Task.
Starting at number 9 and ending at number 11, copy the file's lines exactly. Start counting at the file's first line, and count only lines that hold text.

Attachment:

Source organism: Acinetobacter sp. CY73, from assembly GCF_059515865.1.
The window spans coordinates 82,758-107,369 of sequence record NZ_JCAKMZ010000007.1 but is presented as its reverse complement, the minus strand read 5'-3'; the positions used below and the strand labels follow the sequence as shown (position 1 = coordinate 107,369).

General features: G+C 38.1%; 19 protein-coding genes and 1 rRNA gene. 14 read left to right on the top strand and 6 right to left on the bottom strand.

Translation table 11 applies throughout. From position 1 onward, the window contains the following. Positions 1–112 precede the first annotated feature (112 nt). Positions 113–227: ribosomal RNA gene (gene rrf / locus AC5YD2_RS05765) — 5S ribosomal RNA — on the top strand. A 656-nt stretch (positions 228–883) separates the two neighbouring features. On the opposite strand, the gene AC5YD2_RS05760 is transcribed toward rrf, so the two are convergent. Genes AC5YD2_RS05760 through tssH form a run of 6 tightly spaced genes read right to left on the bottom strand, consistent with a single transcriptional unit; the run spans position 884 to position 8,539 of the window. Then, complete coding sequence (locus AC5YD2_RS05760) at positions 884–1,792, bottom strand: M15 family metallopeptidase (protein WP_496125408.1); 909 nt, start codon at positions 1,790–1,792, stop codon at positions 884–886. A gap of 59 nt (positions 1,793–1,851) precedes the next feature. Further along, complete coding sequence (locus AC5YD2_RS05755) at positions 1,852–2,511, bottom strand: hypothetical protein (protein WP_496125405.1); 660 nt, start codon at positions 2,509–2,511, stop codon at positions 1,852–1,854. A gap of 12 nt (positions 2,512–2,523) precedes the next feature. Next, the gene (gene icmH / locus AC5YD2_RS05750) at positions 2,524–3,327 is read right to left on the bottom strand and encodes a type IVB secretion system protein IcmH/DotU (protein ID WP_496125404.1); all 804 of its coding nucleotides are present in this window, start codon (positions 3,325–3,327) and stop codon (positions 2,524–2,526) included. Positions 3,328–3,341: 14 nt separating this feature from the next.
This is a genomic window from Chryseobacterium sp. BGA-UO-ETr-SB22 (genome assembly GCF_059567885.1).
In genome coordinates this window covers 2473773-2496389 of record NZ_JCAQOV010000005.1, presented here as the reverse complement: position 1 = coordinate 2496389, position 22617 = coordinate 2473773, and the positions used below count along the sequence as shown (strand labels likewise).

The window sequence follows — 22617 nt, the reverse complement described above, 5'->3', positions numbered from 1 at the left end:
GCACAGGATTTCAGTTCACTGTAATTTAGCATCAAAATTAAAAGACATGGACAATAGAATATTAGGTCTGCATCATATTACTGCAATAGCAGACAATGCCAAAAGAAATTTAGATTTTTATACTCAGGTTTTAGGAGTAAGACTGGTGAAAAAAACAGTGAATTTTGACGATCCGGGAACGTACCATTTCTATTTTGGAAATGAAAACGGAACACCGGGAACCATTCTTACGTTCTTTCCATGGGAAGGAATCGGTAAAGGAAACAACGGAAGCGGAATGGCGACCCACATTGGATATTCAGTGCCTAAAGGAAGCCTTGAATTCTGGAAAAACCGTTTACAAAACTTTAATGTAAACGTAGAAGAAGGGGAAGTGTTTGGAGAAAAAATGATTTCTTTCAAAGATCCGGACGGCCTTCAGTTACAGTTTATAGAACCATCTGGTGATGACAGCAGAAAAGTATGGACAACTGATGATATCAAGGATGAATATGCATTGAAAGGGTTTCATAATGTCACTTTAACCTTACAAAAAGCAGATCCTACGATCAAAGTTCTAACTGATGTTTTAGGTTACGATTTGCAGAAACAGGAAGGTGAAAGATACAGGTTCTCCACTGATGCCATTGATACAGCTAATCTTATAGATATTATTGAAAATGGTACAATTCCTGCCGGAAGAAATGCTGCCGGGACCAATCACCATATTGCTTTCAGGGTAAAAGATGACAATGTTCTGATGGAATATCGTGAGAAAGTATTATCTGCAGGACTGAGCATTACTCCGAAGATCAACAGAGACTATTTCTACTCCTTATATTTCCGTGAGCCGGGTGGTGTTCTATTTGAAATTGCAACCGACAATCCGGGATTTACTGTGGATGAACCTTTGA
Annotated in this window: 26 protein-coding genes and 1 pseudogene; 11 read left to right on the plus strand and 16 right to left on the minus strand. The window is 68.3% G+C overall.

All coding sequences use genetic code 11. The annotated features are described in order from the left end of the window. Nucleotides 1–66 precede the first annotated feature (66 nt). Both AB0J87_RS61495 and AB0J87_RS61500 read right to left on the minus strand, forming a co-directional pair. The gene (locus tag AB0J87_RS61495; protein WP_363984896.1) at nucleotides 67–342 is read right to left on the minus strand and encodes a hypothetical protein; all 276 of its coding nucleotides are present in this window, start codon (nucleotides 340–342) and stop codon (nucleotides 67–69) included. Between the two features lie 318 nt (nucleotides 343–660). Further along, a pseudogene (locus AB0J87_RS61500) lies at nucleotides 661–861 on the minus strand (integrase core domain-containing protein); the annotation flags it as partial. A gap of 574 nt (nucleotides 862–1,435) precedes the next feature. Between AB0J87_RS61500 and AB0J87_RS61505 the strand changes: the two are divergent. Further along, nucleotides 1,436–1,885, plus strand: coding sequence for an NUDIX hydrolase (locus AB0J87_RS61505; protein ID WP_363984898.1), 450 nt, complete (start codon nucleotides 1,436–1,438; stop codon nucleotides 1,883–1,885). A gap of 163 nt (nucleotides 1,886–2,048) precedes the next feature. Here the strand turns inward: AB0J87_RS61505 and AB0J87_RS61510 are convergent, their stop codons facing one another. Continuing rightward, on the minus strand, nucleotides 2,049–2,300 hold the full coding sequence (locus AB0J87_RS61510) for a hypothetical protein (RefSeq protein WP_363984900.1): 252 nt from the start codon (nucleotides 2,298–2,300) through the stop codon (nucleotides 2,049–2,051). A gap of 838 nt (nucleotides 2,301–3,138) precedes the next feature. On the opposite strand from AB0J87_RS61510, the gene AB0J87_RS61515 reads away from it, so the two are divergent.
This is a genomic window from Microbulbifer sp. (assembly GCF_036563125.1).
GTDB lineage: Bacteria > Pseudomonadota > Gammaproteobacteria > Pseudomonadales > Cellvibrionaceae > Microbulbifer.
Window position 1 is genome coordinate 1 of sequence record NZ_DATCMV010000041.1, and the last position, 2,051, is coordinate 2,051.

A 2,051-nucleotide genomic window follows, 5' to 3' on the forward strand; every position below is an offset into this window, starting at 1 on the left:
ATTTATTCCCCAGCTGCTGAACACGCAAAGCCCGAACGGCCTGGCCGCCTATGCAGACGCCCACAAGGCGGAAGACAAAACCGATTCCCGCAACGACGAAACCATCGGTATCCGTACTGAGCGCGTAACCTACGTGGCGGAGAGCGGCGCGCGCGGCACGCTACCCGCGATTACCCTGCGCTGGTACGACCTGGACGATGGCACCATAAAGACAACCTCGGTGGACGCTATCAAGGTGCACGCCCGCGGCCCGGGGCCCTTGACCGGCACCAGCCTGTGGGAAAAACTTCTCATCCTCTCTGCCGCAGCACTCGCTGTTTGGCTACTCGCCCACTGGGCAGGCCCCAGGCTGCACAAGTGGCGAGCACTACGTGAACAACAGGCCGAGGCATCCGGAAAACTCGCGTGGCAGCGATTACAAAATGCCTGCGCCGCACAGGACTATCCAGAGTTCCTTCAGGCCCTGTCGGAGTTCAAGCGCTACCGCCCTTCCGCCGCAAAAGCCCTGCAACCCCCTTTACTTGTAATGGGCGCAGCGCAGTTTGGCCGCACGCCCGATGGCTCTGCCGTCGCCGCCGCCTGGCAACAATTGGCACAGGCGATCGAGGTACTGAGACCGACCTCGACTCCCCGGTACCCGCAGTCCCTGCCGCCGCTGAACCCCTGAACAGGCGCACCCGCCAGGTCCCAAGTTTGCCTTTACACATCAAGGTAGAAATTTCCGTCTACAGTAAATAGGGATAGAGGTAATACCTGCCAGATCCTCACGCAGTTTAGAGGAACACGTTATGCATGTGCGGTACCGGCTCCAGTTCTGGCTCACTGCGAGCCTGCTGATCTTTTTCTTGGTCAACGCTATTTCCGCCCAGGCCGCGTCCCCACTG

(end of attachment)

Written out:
Annotated in this window: 26 protein-coding genes and 1 pseudogene; 11 read left to right on the plus strand and 16 right to left on the minus strand. The window is 68.3% G+C overall.

All coding sequences use genetic code 11. The annotated features are described in order from the left end of the window. Nucleotides 1–66 precede the first annotated feature (66 nt). Both AB0J87_RS61495 and AB0J87_RS61500 read right to left on the minus strand, forming a co-directional pair. The gene (locus tag AB0J87_RS61495; protein WP_363984896.1) at nucleotides 67–342 is read right to left on the minus strand and encodes a hypothetical protein; all 276 of its coding nucleotides are present in this window, start codon (nucleotides 340–342) and stop codon (nucleotides 67–69) included. Between the two features lie 318 nt (nucleotides 343–660). Further along, a pseudogene (locus AB0J87_RS61500) lies at nucleotides 661–861 on the minus strand (integrase core domain-containing protein); the annotation flags it as partial. A gap of 574 nt (nucleotides 862–1,435) precedes the next feature. Between AB0J87_RS61500 and AB0J87_RS61505 the strand changes: the two are divergent. Further along, nucleotides 1,436–1,885, plus strand: coding sequence for an NUDIX hydrolase (locus AB0J87_RS61505; protein ID WP_363984898.1), 450 nt, complete (start codon nucleotides 1,436–1,438; stop codon nucleotides 1,883–1,885). A gap of 163 nt (nucleotides 1,886–2,048) precedes the next feature. Here the strand turns inward: AB0J87_RS61505 and AB0J87_RS61510 are convergent, their stop codons facing one another. Continuing rightward, on the minus strand, nucleotides 2,049–2,300 hold the full coding sequence (locus AB0J87_RS61510) for a hypothetical protein (RefSeq protein WP_363984900.1): 252 nt from the start codon (nucleotides 2,298–2,300) through the stop codon (nucleotides 2,049–2,051). A gap of 838 nt (nucleotides 2,301–3,138) precedes the next feature. On the opposite strand from AB0J87_RS61510, the gene AB0J87_RS61515 reads away from it, so the two are divergent.
This is a genomic window from Microbulbifer sp. (assembly GCF_036563125.1).